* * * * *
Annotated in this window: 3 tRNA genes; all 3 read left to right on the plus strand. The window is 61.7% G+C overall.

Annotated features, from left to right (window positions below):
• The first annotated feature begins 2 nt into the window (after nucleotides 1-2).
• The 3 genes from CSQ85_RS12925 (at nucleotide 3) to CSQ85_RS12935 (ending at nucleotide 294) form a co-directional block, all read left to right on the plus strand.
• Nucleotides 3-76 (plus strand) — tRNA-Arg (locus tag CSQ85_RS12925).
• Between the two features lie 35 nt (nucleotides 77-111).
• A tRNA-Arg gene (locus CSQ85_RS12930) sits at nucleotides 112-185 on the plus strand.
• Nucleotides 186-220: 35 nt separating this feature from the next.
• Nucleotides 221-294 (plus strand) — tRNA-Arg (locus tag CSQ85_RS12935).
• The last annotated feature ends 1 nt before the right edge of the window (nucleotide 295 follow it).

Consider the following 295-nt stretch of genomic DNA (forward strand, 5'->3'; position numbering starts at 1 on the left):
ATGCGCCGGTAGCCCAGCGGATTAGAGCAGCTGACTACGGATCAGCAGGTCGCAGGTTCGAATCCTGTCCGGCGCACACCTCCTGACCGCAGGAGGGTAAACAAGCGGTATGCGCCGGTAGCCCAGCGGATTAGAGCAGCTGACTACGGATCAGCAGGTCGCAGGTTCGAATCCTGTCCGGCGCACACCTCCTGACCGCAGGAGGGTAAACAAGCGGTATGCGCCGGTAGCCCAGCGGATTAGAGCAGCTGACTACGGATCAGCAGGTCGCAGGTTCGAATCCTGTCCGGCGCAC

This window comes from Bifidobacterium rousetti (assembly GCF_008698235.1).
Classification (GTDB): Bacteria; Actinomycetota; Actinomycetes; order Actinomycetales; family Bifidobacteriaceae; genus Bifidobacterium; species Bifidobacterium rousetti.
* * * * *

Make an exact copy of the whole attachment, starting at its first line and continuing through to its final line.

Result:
Annotated in this window: 3 tRNA genes; all 3 read left to right on the plus strand. The window is 61.7% G+C overall.

Annotated features, from left to right (window positions below):
• The first annotated feature begins 2 nt into the window (after nucleotides 1-2).
• The 3 genes from CSQ85_RS12925 (at nucleotide 3) to CSQ85_RS12935 (ending at nucleotide 294) form a co-directional block, all read left to right on the plus strand.
• Nucleotides 3-76 (plus strand) — tRNA-Arg (locus tag CSQ85_RS12925).
• Between the two features lie 35 nt (nucleotides 77-111).
• A tRNA-Arg gene (locus CSQ85_RS12930) sits at nucleotides 112-185 on the plus strand.
• Nucleotides 186-220: 35 nt separating this feature from the next.
• Nucleotides 221-294 (plus strand) — tRNA-Arg (locus tag CSQ85_RS12935).
• The last annotated feature ends 1 nt before the right edge of the window (nucleotide 295 follow it).

Consider the following 295-nt stretch of genomic DNA (forward strand, 5'->3'; position numbering starts at 1 on the left):
ATGCGCCGGTAGCCCAGCGGATTAGAGCAGCTGACTACGGATCAGCAGGTCGCAGGTTCGAATCCTGTCCGGCGCACACCTCCTGACCGCAGGAGGGTAAACAAGCGGTATGCGCCGGTAGCCCAGCGGATTAGAGCAGCTGACTACGGATCAGCAGGTCGCAGGTTCGAATCCTGTCCGGCGCACACCTCCTGACCGCAGGAGGGTAAACAAGCGGTATGCGCCGGTAGCCCAGCGGATTAGAGCAGCTGACTACGGATCAGCAGGTCGCAGGTTCGAATCCTGTCCGGCGCAC

This window comes from Bifidobacterium rousetti (assembly GCF_008698235.1).
Classification (GTDB): Bacteria; Actinomycetota; Actinomycetes; order Actinomycetales; family Bifidobacteriaceae; genus Bifidobacterium; species Bifidobacterium rousetti.